The University of Oregon's Office of Multicultural Academic Support has some blatantly racist and condescending attitudes about those students they purport to serve:
When senior Stephanie Ramey tried to sign up online for Math 243 Calculus for Business and Social Science for spring term she was denied access and informed she would have to contact the class professor. The professor asked her to contact the Office of Multicultural Academic Support about enrolling in his class.
A staff member at the office said she couldn't register for the class because she doesn't identify as a minority, Ramey said..."I guess I was just really surprised and irritated because I thought I had a right to get into the class too. ... I guess I felt a little bit discriminated against," Ramey said. "For a sophomore math class, I shouldn't have to wait just because I'm white."
Ramey attempted to enroll in one of six University classes this term that reserve the first 10 slots in an 18-student class for minority students, while requiring others who want to get into the class to arrive on the morning of the first day of class and meet with an adviser before being allowed to register for the remaining eight slots...Linda Liu, advising coordinator and academic adviser for OMAS, said the classes are meant to offer a safe haven for minority students and give struggling students a chance to work more closely with professors.
Why is the assumption here that minority students who are smart enough to go to college require a "safe haven" before they can perform the same classwork as other students? Will the next step be that such students require job set-asides so that they can be guaranteed of working in a "safe haven" and relieved of the responsibilities of having to work in the same structure as everyone else?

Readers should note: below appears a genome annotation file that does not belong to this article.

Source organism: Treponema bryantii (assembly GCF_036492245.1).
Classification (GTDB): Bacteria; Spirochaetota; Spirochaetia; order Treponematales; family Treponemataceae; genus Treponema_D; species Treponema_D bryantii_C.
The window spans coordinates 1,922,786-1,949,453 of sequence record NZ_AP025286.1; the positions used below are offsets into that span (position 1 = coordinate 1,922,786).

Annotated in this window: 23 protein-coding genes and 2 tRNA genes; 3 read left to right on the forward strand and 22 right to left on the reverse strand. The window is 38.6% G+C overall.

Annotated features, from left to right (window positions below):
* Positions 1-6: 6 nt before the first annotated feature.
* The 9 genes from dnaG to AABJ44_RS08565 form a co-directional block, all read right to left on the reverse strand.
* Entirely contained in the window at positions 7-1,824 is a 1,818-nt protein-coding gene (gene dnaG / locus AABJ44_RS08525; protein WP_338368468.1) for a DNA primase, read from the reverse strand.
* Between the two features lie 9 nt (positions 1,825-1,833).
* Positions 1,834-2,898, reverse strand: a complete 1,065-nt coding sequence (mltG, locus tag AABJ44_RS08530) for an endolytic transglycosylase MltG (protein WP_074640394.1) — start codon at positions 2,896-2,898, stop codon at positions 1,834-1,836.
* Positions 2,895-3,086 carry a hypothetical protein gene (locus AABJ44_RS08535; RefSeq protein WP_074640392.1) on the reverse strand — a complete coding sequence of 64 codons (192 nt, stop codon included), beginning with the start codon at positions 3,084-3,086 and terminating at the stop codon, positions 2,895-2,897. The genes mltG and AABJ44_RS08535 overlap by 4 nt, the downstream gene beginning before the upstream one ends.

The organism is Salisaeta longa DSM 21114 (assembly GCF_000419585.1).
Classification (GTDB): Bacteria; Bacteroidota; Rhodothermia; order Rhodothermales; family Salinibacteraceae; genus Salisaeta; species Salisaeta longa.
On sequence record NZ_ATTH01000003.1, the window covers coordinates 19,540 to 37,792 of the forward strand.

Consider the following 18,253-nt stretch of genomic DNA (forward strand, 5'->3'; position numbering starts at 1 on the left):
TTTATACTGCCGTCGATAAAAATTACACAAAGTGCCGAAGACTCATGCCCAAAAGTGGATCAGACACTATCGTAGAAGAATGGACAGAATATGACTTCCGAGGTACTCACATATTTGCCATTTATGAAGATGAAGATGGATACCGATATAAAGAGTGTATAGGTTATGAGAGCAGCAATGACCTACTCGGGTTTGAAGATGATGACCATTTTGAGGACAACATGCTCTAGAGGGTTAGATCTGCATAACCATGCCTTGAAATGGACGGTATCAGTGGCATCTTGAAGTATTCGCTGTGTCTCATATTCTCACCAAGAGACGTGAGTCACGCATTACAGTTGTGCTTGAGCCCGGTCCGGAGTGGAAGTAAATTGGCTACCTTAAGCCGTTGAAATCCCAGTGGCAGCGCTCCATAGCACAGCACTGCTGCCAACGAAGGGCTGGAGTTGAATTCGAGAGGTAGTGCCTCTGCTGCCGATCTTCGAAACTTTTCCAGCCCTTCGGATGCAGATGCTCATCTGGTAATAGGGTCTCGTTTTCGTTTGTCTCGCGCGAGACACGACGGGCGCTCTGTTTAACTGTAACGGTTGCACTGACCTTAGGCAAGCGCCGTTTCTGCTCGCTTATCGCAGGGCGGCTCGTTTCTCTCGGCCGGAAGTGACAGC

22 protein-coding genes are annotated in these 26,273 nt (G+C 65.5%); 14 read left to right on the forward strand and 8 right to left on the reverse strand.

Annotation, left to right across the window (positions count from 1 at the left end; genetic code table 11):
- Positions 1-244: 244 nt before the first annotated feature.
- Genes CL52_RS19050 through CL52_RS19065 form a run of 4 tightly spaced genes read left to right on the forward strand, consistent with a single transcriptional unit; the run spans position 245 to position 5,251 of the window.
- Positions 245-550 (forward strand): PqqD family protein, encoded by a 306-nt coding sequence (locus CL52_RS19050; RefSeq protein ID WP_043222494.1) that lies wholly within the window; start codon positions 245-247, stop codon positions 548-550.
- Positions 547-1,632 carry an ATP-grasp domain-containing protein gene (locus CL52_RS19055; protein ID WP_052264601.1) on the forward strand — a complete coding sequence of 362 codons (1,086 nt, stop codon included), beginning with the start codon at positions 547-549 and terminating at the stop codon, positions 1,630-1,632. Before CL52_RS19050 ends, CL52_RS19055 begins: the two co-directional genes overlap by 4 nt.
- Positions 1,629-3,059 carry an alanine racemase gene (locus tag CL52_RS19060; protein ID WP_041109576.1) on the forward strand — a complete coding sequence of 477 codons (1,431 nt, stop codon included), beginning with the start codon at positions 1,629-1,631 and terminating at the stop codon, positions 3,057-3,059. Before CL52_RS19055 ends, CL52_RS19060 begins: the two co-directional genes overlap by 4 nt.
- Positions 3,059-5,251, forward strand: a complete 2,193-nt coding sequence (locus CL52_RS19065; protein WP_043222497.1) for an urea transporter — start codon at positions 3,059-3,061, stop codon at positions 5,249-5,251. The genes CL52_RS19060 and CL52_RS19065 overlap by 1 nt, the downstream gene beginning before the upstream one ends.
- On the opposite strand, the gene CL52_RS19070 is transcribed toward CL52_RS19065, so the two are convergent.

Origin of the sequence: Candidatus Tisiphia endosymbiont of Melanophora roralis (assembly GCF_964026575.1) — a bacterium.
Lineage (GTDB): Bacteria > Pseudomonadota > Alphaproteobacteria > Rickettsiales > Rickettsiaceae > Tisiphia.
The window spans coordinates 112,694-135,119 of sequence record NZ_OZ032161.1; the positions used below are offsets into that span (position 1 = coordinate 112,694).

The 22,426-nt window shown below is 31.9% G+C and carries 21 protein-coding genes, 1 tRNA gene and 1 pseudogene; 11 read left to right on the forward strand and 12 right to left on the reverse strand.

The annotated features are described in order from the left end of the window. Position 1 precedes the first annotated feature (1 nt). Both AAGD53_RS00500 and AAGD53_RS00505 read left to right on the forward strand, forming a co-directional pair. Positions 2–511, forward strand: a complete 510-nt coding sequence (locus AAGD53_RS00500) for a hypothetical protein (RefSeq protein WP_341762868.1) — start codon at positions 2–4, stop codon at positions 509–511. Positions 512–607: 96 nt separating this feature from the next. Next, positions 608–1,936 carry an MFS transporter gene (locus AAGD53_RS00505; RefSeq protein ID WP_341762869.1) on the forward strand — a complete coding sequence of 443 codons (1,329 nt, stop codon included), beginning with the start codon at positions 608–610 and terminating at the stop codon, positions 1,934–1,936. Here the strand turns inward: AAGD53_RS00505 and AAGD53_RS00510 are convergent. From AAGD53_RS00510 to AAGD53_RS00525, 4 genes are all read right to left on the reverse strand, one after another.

Greg Vincent, vice provost for institutional equity and diversity, said the University offers a smaller class setting for these "gateway courses" for students who could benefit from them. He said the classes also provide a comforting environment that minority students may not get in other classes. The classes aren't based on a quota, and after the initial 10 spots are filled, the classes are open to everyone, he said.
Why should colleges admit students who need comforting environments? Isn't this no different from saying these students cannot do the same work in the same environment as everyone else? I thought the purpose of college was the challenge, not comfort. How do these types of attitudes differ, fundamentally, from the old racist ideas that minorities were not smart enough to attend college?
I'm not being facetious; I just simply don't understand why it's okay for OMAS to lump together all students of certain races as needing special treatment and allowances, when anyone else would be castigated if they said that such students couldn't succeed without extra help.
(Via Fox News.)Posted by kswygert at May 16, 2005 12:28 PM